Disney attacked for promoting The Boy In The Striped Pyjamas with blog quotes
Advertisements in Britain for The Boy In The Striped Pyjamas quoted seven phrases taken from reviews on the film fans' website IMDb.com (the Internet Movie Database).
The praise included "Simply stunning" from a blogger called Theedge-4, and "Please please see this film", written by Mjavfc1.
But the practice, used in newspaper and online marketing of the picture, has been condemned by professional critics.
Jason Solomons, chairman of the film section of The Critics' Circle, said: "These online postings are unreliable. We don't know who the writers are. Anybody can make up an internet name – it could be the producer himself or one of the actors.
"It's a very dangerous area because the anonymity gives them complete freedom to express themselves without being accountable for what they have written. It's actually cowardly and I don't think it's helpful to use them."
The Boy In The Striped Pyjamas, a joint UK/US production, is set in a wartime concentration camp and tells the story of the young son of a wartime Nazi officer who befriends a Jewish boy.
Although many critics applauded the film, none of their reviews were quoted in the newspaper advertisement.
The situation contrasts with Mama Mia, which was released to critical derision earlier this year but flourished after reviews by the public.
Mr Solomons, who writes for a number of national newspapers and was among those who praised The Boy In The Striped Pyjamas, said: "This is a very important film and it's a shame to see it cheapened in this way, especially when it had decent reviews."
He said that some of his colleagues believed the use of blogging reviews threatened their future.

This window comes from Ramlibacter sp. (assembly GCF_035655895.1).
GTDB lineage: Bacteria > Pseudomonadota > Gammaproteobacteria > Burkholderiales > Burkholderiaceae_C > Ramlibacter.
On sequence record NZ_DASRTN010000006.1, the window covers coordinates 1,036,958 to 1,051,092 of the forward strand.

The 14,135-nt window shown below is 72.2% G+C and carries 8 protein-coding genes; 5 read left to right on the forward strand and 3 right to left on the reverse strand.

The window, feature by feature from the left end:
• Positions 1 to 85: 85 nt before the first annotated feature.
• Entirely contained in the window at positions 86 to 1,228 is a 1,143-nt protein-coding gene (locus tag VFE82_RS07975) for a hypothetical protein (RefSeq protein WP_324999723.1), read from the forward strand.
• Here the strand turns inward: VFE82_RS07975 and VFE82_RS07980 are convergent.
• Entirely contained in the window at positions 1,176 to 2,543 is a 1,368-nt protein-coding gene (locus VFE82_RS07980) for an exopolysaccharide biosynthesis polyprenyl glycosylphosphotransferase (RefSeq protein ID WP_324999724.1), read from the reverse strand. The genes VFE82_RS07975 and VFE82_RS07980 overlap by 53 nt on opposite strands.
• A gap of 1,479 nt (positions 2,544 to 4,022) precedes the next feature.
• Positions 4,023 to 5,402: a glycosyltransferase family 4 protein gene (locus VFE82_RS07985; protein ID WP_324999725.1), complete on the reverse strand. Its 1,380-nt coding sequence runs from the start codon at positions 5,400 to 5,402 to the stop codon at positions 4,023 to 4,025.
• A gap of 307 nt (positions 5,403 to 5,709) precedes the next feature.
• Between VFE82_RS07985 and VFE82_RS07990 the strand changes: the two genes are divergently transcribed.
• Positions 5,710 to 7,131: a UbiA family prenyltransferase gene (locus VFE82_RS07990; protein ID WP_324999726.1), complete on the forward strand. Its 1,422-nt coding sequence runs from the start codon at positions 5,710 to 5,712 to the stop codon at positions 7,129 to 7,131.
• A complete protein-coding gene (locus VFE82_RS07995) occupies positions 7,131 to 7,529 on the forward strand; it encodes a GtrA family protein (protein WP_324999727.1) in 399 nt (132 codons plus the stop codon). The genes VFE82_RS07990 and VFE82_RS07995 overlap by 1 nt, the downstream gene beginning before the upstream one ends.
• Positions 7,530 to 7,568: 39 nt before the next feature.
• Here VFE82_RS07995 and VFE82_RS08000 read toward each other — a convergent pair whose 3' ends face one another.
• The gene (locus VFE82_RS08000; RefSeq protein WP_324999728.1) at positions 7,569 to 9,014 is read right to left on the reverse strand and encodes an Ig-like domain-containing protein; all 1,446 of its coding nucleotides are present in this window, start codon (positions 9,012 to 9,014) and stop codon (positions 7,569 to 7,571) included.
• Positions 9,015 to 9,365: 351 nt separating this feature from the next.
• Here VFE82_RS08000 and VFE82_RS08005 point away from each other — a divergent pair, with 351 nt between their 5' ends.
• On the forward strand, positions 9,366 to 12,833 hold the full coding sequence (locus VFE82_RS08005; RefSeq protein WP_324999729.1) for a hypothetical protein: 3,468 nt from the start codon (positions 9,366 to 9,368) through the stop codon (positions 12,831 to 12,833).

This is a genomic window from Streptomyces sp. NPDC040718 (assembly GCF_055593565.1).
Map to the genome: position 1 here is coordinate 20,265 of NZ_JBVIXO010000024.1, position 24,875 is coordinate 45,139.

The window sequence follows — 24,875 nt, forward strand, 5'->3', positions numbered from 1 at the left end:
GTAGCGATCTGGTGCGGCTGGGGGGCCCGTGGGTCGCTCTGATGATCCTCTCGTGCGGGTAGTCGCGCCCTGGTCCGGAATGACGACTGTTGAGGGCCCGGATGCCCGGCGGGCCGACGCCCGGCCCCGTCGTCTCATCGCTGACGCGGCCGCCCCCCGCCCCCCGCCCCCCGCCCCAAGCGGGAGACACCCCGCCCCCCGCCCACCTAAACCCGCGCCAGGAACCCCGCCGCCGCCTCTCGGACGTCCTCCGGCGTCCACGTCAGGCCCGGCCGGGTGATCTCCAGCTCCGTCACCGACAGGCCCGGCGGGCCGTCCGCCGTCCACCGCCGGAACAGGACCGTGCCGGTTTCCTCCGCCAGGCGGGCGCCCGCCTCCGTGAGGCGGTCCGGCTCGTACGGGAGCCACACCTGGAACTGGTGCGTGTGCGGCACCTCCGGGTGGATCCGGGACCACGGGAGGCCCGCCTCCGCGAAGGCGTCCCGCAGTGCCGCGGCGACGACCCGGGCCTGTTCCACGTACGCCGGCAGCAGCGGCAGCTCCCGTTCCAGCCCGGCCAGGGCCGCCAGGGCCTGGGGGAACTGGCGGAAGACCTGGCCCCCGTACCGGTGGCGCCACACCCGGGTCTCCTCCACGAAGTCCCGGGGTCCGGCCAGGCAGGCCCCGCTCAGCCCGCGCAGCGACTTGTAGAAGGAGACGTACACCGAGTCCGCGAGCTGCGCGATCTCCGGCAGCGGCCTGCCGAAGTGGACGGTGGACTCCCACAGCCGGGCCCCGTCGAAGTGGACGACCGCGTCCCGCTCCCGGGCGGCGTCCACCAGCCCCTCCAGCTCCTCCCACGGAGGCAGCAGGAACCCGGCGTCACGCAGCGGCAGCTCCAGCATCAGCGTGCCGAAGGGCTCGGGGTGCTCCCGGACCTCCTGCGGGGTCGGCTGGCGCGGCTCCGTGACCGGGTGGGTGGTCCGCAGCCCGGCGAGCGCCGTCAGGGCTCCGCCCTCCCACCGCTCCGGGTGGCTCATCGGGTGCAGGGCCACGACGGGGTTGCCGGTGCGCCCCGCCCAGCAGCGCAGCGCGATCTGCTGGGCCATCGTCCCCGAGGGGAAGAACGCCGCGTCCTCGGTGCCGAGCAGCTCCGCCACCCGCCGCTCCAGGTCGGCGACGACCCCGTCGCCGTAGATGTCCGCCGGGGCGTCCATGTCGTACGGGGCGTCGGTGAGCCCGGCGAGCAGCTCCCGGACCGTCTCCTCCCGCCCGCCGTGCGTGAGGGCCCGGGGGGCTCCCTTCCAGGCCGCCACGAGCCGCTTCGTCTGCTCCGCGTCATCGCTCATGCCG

"There is a fear that it could spell the end of the critic. I'm hoping that it will highlight the inconsistencies of the internet and reinforce the point of us. People will realise they can't be guided by 'Pete63' because they don't know who it is."
Mr Solomons stressed the importance of the relationship between the critic and the public and said: "When a film-goer reads a critic whose views chime with theirs, they know that if the critic likes a film then they go along and enjoy it. That wouldn't happen with a blogger they don't know."
Another reviewer, who did not wish to be named, said he suspected Disney quoted the bloggers because it feared the film would receive a critical mauling.
"I don't wish to be snobbish about them but you can find bloggers who can rave about anything," he said.
A spokesman for IMDb said they had given their permission for the quotes to be used.
The film is being released and marketed by Walt Disney Studios Motion Pictures, UK.
Lee Jury, its executive marketing director, said that its newspaper marketing used quotes from professional film critics in the early stages before switching to bloggers to avoid repetition.
“Having used many of the critics’ quotes on all pre-release ads and also for a further two weeks in-season, we felt that it would provide a welcome change for readers if we were to freshen up the campaign and, crucially, demonstrate that the film now has the support of the public and the critics,” he said.
“The key point to make is that the bloggers’ reviews were always to be used in addition to – and never 'instead of” – those of the film critics.”
Mr Jury added: “The recognised film critics are, and will continue to be, one of the mainstays of the industry from both a marketing and publicity point of view.”